In late April, a humanitarian aid worker was shot and killed while returning to check on a health clinic that had been looted in Leer County; 100 aid workers have been killed since the conflict began in December 2013.
In a statement, UN Humanitarian Coordinator for South Sudan Alain Noudehou stated:
“I am deeply concerned by the insecurity faced by aid workers in South Sudan, who are risking their lives to save others…I strongly urge the parties to the conflict to abide by international humanitarian law and ensure that humanitarians are safe while delivering assistance and services to people in need”.
On 19th April 2018, authorities from the South Sudan Broadcasting Corporation (SSBC) shut down the BBC’s FM relay stations in the cities of Juba and Wau, alleging that the broadcaster had failed to pay certain bills.
In a statement, the BBC "regretted SSBC’s decision to shut down its news service that reach an audience of more than 400,000 in South Sudan". The BBC is in talks with SSBC to restore the service.
Although Article 25 of South Sudan’s Transitional Constitution guarantees the freedom of association, and although the purpose of the new transitional government is to ‘restore peace, security and stability’, people who operate civil society organisations do so in extremely difficult conditions.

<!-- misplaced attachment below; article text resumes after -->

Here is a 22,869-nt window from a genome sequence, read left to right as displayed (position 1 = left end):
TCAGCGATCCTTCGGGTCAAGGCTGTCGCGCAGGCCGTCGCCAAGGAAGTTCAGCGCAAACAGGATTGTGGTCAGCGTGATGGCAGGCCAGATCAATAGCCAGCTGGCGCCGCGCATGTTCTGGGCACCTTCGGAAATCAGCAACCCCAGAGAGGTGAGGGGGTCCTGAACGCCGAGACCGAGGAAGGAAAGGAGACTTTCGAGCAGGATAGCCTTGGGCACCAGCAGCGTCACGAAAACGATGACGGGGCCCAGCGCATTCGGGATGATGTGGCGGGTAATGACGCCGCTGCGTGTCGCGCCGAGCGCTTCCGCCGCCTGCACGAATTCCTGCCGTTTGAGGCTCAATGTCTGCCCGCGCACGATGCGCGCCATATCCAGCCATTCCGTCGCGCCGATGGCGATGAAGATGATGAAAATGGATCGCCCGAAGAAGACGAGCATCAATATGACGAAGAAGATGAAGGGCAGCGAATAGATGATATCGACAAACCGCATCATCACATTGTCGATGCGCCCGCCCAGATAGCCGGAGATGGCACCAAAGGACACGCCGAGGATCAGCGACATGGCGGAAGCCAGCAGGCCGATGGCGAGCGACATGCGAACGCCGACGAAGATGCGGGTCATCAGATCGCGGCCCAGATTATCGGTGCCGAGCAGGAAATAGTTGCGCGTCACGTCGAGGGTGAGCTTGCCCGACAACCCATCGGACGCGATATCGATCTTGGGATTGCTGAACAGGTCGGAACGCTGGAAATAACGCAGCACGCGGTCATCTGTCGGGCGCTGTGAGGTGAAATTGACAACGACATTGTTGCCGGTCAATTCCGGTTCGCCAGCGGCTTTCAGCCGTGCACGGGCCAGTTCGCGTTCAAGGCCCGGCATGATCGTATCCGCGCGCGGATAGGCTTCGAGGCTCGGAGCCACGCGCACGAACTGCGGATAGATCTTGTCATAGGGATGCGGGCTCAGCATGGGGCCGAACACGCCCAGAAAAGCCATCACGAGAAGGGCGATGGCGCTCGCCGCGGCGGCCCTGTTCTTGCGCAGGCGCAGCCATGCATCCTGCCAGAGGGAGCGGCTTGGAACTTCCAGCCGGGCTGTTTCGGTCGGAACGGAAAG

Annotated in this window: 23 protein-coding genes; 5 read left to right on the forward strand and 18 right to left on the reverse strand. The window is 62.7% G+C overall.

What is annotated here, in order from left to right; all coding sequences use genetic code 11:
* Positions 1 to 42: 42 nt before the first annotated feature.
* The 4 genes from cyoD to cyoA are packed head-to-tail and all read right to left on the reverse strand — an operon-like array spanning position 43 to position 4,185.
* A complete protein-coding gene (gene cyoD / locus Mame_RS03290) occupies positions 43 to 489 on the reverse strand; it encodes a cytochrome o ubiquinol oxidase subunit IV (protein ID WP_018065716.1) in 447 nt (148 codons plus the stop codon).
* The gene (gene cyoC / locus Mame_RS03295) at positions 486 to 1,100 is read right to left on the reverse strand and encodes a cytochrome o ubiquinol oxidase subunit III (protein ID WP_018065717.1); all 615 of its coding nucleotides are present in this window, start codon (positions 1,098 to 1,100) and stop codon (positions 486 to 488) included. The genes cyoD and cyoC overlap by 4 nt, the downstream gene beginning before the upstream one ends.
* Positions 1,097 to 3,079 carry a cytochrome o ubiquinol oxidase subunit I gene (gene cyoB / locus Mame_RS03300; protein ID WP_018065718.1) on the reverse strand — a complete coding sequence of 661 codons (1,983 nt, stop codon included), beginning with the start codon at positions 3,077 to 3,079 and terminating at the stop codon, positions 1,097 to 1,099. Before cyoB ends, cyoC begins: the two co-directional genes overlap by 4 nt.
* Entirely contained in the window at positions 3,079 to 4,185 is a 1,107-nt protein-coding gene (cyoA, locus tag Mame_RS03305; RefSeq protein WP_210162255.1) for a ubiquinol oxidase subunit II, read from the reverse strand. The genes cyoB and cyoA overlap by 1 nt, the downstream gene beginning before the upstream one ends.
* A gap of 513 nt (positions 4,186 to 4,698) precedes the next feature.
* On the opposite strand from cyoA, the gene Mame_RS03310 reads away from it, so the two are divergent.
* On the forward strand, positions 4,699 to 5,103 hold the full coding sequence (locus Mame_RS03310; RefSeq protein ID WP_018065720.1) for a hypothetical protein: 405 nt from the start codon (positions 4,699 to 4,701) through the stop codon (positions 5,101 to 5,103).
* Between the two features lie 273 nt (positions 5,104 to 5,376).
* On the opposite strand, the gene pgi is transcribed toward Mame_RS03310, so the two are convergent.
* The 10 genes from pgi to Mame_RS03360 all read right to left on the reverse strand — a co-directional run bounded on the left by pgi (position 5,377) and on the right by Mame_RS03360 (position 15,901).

Although Article 25 of South Sudan’s Transitional Constitution guarantees the freedom of association, and although the purpose of the new transitional government is to ‘restore peace, security and stability’, people who operate civil society organisations do so in extremely difficult conditions. At an operational level, CSOs face the threat of violent attack from both government forces and rebel groups, and the threat of arrest and torture from the state. In December 2015, 13 civil society members were arrested in Wau, accused of being allies of rebel groups and bringing public dishonour to the state government. It was reported that at least three of them were ill-treated or tortured. In many parts of the country, human rights defenders, even those working for the promotion of peace, are repeatedly beaten, attacked, harassed, intimidated and threatened by the National Security Services (NSS). Human rights defenders cooperating with the UN Human Rights Council have also faced intimidation and harassment. Procedurally, the formation of CSOs is governed by the NGO Act of 2003. CSOs must be approved by both the Ministry of Justice and the Relief & Rehabilitation Centre in Juba. CSOs may also be required to register with sub-national bodies. A restrictive new NGO bill approved by parliament in February 2016 empowers the government to monitor the work of civil society organisations, who must get approval to undertake any activities not specifically mentioned in their registration certificate and they face severe penalties for any breach of the new rules. The bill also limits to 20% the number of foreigners each NGO may employ, potentially hampering the work of international aid agencies operating in South Sudan.